September 2016
Volume 57, Issue 12
Open Access
ARVO Annual Meeting Abstract  |   September 2016
LOSS OF CAVEOLIN-1 ALTERS ALPHA SMOOTH MUSCLE CELL COVERAGE ON RETINAL ARTERIES FOLLOWING ACUTE ISCHEMIC INSULT
Author Affiliations & Notes
  • Alaina Reagan
    Ophthalmology, OU Health Science Center/Dean McGee Eye Institute, Oklahoma City, Oklahoma, United States
    Oklahoma Center for Neuroscience, OU Health Sciences Center, Oklahoma City, Oklahoma, United States
  • Footnotes
    Commercial Relationships   Alaina Reagan, None
  • Footnotes
    Support  NIH grants EY019494, Core grant EY021725, and an unrestricted grant from Research to Prevent Blindness, Inc.
Investigative Ophthalmology & Visual Science September 2016, Vol.57, 4603. doi:
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      Alaina Reagan; LOSS OF CAVEOLIN-1 ALTERS ALPHA SMOOTH MUSCLE CELL COVERAGE ON RETINAL ARTERIES FOLLOWING ACUTE ISCHEMIC INSULT. Invest. Ophthalmol. Vis. Sci. 2016;57(12):4603.

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      © ARVO (1962-2015); The Authors (2016-present)

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Abstract

Purpose : Caveolin-1, (Cav-1) the primary scaffolding protein of caveolae membrane domains, plays important roles in retinal vascular function, neuroprotection, and innate inflammatory signaling. Polymorphisms at the CAV1 locus are associated with primary open angle glaucoma. In the present study, we examine the effect of Cav-1 deficiency on retinal and vascular responses to ischemia-reperfusion (I/R) induced by acute intraocular pressure elevation.

Methods : The major risk factor for most types of glaucoma is elevated intraocular pressure (IOP). To create elevated IOP, Transient acute ischemia was induced in one eye of Cav-1 knockout (KO), endothelial-specific Cav-1 KO and and control mice via a 33-gauge anterior segment cannula connected to an elevated saline reservoir such that intraocular pressure was raised to 100 mmHg for 50 minutes and the needle was removed to allow for retinal reperfusion. Contralateral eyes were used as controls. 3 days post I/R, immunohistochemistry was performed on retinal flatmounts to assess vascular changes. 28 days post I/R, ganglion cell viability was determined using IHC.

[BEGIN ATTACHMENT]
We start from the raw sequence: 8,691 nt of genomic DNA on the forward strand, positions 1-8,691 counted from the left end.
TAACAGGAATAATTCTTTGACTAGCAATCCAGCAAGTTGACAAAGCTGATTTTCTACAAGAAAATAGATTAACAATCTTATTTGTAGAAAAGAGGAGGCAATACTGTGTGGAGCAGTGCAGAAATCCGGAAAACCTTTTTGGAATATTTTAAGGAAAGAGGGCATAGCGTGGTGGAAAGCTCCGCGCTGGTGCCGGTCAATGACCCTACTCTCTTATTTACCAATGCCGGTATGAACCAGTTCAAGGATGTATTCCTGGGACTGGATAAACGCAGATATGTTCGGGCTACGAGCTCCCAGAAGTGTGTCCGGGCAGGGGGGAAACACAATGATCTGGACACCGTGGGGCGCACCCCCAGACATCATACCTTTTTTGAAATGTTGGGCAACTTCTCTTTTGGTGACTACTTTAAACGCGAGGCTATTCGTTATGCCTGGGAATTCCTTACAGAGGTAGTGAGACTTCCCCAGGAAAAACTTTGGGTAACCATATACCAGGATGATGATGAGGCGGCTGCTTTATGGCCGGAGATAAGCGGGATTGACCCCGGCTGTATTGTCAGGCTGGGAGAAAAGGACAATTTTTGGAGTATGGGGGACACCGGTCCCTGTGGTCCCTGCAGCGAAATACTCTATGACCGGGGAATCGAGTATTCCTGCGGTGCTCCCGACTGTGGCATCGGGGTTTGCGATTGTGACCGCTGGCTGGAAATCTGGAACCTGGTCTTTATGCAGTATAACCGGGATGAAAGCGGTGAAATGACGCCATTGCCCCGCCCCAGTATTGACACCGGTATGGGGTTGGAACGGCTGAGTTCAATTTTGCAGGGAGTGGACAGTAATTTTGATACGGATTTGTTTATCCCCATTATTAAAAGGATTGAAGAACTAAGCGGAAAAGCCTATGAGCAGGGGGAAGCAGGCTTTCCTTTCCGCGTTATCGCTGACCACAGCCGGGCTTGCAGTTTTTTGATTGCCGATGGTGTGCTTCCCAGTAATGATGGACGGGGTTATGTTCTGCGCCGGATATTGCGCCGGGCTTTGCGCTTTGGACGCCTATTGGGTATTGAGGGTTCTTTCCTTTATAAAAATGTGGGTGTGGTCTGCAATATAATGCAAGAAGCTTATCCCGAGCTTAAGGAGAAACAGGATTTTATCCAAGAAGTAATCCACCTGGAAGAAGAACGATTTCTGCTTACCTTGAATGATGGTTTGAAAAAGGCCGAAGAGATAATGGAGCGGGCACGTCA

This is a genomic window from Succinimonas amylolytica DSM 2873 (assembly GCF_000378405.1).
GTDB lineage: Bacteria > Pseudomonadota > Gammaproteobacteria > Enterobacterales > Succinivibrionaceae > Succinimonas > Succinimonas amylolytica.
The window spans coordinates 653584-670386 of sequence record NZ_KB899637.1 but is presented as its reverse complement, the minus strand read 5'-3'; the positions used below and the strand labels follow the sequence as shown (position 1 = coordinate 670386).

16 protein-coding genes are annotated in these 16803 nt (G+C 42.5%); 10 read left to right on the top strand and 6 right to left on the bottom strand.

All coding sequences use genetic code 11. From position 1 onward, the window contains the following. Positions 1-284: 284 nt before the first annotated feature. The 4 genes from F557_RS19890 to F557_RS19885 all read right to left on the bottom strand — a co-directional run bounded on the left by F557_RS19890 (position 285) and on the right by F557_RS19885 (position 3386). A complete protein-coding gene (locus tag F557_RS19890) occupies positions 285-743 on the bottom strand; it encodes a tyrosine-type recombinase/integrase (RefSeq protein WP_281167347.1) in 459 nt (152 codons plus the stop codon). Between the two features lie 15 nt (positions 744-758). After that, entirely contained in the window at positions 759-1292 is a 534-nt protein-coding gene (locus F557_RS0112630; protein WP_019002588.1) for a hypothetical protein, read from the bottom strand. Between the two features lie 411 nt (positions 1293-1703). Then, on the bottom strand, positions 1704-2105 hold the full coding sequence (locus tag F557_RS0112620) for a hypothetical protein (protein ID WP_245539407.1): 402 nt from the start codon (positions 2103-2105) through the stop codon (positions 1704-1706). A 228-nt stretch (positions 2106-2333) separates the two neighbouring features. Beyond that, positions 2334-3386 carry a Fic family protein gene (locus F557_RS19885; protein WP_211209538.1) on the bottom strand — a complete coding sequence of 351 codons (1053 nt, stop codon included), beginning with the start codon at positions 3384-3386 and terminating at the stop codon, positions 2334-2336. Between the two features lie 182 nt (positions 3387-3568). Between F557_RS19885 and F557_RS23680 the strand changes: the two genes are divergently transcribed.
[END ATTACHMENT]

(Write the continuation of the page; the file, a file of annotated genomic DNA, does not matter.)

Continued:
Results : Cav-1 KO retinal arteries show two-fold reduction in alpha smooth muscle actin (αSMA) immunoreactivity after I/R when compared to controls, demonstrating that loss of Cav-1 directly influences the arterial response to pressure. Specifically, ischemic Cav-1 KO mice show distinct focal segmental loss of αSMA, both near the optic nerve and peripherally. Experiments were repeated in endothelial-specific KO mice, and no significant reduction in αSMA was observed, indicating that endothelial Cav-1 and endothelium-derived factors like nitric oxide are not contributing to the phenotype. Ganglion cell death occurred in both control and Cav-1 KO animals following I/R. Surprisingly, cell death within WT retinas was substantially greater than in the Cav-1 KO retinas, indicating that loss of Cav-1 may provide specific neuronal protection.

Conclusions : These data provide a novel role for Cav-1 as a regulator of resistance vessel contractile properties in the post-ischemic retina. Because loss of αSMA increases arterial diameter, increased blood flow to the KO retina might provide crucial nutrients to injured neurons. Experiments will be repeated in neural retina-specific KO as well as smooth muscle cell-specific KO animals to narrow down the cell type responsible for the arterial phenotype.

This is an abstract that was submitted for the 2016 ARVO Annual Meeting, held in Seattle, Wash., May 1-5, 2016.

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